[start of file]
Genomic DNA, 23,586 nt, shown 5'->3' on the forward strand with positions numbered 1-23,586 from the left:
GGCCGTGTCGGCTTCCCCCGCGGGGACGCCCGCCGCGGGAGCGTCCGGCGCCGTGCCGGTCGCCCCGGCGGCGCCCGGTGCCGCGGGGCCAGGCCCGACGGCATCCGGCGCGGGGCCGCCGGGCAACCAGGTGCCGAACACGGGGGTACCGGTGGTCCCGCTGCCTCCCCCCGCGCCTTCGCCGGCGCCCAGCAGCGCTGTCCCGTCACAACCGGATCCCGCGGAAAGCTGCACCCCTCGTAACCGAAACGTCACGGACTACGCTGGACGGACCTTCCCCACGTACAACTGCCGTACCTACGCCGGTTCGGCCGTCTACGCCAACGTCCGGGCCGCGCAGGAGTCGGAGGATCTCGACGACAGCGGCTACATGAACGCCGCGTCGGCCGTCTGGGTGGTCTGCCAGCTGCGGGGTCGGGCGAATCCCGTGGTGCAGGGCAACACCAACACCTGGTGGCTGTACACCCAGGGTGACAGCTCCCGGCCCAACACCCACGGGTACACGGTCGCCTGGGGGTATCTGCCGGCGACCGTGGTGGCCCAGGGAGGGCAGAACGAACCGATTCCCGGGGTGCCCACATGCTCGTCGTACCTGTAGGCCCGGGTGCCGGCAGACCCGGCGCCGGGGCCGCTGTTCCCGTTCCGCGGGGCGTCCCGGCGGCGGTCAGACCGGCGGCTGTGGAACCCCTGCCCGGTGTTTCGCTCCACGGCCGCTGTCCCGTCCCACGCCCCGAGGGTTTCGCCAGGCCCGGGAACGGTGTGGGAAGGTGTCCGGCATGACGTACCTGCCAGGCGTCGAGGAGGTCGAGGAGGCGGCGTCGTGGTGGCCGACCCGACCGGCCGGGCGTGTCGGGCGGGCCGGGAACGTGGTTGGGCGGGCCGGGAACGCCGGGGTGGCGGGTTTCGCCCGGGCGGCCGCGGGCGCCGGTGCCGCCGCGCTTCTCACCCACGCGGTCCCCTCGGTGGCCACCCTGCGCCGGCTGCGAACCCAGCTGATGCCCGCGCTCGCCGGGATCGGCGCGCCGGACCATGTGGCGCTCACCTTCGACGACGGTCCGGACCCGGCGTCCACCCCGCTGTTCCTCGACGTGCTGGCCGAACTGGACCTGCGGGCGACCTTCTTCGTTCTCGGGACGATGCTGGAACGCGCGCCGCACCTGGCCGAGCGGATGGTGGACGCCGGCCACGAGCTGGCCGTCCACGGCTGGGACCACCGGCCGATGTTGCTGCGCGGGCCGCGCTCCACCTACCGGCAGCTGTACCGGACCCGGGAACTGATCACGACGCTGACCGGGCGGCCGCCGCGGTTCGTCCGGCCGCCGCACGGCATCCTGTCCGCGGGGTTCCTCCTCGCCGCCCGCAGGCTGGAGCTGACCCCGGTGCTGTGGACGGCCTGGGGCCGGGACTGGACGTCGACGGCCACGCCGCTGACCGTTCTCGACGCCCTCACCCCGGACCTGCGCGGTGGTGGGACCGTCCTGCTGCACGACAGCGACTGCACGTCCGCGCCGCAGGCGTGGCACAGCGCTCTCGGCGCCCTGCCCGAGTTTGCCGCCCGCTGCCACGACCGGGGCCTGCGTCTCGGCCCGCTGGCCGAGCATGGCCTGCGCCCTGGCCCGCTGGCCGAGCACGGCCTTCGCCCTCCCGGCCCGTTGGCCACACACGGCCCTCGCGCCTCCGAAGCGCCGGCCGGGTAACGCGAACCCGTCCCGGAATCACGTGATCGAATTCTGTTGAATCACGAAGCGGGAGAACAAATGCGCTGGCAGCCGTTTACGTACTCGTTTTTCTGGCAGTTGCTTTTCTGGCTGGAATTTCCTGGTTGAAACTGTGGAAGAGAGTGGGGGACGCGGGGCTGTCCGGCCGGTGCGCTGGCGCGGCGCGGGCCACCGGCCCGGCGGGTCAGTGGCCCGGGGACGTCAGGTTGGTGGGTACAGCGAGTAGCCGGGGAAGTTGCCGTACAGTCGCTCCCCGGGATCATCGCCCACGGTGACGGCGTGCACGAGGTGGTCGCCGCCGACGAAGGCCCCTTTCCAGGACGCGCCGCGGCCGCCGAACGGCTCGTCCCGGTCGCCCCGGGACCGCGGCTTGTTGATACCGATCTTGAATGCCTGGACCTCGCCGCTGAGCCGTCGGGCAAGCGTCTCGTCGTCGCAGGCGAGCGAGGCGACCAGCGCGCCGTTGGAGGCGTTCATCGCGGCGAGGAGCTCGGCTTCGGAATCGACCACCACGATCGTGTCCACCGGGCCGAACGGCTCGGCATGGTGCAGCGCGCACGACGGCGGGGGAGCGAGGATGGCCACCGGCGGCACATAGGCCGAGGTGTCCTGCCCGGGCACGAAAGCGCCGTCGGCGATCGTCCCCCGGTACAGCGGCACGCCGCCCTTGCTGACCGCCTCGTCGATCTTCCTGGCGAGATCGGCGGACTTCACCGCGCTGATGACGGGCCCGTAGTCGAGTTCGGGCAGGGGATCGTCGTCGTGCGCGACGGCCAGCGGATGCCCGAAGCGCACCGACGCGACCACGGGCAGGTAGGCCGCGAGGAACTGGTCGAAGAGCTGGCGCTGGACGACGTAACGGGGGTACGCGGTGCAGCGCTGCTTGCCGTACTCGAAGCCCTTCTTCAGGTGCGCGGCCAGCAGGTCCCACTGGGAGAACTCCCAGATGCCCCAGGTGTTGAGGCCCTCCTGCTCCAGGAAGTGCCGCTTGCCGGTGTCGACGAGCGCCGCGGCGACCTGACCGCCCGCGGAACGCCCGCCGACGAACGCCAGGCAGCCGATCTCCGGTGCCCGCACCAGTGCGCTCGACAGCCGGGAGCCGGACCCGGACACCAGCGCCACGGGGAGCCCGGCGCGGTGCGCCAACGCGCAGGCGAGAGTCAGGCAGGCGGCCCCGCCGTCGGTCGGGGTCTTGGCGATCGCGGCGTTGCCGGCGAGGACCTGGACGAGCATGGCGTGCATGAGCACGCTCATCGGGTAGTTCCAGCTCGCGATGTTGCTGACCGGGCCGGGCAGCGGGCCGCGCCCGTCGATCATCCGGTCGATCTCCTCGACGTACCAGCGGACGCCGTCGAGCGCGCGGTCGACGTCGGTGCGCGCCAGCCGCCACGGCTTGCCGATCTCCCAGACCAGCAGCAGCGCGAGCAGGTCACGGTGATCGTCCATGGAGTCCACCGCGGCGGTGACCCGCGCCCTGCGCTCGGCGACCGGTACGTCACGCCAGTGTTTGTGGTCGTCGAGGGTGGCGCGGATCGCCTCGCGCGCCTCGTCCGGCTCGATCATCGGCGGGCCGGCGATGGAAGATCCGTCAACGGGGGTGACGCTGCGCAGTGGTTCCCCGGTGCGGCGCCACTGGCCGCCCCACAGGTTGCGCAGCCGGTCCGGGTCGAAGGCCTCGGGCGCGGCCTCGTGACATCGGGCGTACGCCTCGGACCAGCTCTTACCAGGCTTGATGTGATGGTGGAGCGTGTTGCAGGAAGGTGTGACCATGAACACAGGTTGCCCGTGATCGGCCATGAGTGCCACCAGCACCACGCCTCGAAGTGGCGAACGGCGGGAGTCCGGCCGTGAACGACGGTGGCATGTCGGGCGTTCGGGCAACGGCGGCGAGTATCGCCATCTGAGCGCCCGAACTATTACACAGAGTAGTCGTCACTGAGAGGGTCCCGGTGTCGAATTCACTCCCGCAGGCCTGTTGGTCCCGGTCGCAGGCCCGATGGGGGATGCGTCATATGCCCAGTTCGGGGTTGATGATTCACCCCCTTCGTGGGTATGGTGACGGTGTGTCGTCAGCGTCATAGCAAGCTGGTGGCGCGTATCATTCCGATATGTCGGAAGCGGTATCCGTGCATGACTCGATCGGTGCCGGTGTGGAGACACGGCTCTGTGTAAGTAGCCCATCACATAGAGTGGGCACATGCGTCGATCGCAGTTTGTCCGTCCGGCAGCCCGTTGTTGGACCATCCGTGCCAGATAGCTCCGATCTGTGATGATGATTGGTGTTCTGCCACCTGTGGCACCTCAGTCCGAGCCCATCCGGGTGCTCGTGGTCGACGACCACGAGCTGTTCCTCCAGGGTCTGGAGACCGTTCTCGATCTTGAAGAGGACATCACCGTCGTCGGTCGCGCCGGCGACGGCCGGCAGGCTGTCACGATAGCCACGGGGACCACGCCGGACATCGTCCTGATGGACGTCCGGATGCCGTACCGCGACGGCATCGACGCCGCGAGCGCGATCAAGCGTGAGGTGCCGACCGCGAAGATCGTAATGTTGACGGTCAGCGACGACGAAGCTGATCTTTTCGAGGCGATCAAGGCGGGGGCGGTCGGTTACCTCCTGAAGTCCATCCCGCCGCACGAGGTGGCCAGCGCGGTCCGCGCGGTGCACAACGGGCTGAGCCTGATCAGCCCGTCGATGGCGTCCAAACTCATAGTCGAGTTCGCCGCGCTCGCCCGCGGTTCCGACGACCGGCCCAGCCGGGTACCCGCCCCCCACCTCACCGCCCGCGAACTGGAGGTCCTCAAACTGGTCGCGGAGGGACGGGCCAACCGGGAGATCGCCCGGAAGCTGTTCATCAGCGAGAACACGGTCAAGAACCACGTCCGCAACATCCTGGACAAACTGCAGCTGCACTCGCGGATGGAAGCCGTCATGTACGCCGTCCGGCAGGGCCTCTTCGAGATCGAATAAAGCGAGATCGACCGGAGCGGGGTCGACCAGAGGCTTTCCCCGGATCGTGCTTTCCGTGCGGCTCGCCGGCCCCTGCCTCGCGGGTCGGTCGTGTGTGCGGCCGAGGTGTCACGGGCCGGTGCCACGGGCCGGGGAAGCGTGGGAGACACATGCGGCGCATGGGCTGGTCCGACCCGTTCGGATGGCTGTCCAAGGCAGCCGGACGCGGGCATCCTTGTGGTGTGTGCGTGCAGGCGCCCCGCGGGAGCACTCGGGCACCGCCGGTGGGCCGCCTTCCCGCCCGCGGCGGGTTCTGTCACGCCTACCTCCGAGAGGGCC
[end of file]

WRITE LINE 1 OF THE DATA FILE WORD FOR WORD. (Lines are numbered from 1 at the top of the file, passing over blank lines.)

Genomic DNA, 23,586 nt, shown 5'->3' on the forward strand with positions numbered 1-23,586 from the left: